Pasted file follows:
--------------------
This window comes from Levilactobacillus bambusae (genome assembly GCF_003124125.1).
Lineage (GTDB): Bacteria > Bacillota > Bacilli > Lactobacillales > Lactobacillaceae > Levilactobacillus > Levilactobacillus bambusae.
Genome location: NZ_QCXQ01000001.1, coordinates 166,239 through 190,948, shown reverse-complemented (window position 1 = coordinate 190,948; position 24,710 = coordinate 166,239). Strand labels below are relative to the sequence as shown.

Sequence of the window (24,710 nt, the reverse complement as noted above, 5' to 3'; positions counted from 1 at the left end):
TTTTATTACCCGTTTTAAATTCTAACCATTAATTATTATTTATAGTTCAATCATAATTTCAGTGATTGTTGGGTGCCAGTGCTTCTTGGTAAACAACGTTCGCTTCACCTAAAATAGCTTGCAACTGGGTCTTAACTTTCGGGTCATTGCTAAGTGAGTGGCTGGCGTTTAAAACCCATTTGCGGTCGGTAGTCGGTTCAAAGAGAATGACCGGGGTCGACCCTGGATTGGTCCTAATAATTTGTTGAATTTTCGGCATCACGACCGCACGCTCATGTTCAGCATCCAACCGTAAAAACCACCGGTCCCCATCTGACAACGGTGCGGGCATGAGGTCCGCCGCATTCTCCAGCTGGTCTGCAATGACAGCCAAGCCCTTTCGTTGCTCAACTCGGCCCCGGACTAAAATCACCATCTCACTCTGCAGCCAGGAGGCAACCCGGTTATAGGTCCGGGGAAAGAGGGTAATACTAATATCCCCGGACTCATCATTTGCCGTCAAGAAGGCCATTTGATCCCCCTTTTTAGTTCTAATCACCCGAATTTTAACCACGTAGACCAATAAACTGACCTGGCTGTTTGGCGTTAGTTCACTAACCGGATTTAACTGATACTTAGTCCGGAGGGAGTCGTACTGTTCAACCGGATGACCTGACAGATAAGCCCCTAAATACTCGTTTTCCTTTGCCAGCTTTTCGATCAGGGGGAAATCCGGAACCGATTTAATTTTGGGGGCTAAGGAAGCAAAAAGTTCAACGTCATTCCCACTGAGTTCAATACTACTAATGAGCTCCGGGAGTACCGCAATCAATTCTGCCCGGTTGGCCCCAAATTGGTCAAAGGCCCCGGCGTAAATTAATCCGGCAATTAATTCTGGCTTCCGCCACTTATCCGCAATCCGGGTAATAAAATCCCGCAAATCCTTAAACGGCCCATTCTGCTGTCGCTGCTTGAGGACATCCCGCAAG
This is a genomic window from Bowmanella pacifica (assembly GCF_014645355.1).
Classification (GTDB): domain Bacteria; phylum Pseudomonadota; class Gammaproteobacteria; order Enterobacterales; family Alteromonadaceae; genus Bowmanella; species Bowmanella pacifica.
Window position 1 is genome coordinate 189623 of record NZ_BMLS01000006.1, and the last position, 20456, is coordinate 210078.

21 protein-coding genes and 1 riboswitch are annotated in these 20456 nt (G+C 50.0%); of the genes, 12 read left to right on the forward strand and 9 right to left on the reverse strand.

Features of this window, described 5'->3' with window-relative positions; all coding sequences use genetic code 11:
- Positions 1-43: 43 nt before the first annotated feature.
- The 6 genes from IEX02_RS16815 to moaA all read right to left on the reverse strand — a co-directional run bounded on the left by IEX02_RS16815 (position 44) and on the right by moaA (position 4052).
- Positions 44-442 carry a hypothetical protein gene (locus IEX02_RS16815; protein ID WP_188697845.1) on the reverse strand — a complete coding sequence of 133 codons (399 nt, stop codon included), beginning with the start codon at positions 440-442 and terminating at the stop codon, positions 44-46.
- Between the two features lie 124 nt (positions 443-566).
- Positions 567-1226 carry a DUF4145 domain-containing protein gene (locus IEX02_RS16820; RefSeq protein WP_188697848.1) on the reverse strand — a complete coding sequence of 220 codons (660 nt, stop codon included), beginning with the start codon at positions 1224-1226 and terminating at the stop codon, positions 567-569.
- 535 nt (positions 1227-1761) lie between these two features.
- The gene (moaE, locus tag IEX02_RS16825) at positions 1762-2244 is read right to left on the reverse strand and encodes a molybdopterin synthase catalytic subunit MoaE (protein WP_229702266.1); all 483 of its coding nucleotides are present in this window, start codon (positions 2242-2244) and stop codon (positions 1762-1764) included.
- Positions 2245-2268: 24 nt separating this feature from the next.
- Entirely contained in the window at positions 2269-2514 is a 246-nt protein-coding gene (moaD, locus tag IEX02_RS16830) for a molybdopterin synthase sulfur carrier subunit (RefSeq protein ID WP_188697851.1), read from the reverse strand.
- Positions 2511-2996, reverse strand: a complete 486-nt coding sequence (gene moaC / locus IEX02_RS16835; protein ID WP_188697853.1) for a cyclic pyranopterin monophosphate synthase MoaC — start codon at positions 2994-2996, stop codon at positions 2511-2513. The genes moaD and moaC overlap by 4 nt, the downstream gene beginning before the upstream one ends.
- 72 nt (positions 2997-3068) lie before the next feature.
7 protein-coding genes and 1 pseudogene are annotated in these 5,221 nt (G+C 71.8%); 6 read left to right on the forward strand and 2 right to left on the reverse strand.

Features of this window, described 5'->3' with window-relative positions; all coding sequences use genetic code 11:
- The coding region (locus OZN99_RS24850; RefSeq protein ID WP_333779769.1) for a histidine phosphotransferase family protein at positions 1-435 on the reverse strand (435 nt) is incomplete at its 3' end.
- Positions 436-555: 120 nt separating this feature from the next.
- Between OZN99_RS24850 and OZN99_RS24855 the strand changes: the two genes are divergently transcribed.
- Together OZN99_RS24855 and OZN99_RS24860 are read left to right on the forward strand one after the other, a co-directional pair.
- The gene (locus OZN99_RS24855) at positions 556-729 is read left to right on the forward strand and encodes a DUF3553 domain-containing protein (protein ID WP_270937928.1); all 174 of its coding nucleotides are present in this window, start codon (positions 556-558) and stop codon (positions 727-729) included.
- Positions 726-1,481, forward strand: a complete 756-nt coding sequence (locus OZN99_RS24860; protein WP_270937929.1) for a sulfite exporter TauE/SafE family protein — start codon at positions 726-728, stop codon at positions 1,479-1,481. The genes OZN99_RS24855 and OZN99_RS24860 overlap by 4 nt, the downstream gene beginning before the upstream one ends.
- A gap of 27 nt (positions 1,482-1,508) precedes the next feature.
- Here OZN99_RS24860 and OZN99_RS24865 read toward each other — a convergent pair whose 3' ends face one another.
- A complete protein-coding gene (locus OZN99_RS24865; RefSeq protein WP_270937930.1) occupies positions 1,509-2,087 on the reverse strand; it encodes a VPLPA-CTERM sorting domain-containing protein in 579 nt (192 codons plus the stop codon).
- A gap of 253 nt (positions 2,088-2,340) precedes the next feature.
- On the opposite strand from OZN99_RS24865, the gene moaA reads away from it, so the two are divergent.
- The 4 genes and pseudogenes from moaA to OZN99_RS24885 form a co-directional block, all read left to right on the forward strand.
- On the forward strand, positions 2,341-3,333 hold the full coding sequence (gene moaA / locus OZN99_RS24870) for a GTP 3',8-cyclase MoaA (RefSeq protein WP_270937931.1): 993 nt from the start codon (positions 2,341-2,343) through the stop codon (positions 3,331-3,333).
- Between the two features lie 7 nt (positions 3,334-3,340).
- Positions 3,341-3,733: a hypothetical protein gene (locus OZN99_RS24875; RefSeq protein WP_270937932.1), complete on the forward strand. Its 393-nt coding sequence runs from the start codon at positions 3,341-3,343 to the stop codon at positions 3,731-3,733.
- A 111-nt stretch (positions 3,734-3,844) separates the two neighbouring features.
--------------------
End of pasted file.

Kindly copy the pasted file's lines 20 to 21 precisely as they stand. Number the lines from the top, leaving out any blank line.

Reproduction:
- Positions 2511-2996, reverse strand: a complete 486-nt coding sequence (gene moaC / locus IEX02_RS16835; protein ID WP_188697853.1) for a cyclic pyranopterin monophosphate synthase MoaC — start codon at positions 2994-2996, stop codon at positions 2511-2513. The genes moaD and moaC overlap by 4 nt, the downstream gene beginning before the upstream one ends.
- 72 nt (positions 2997-3068) lie before the next feature.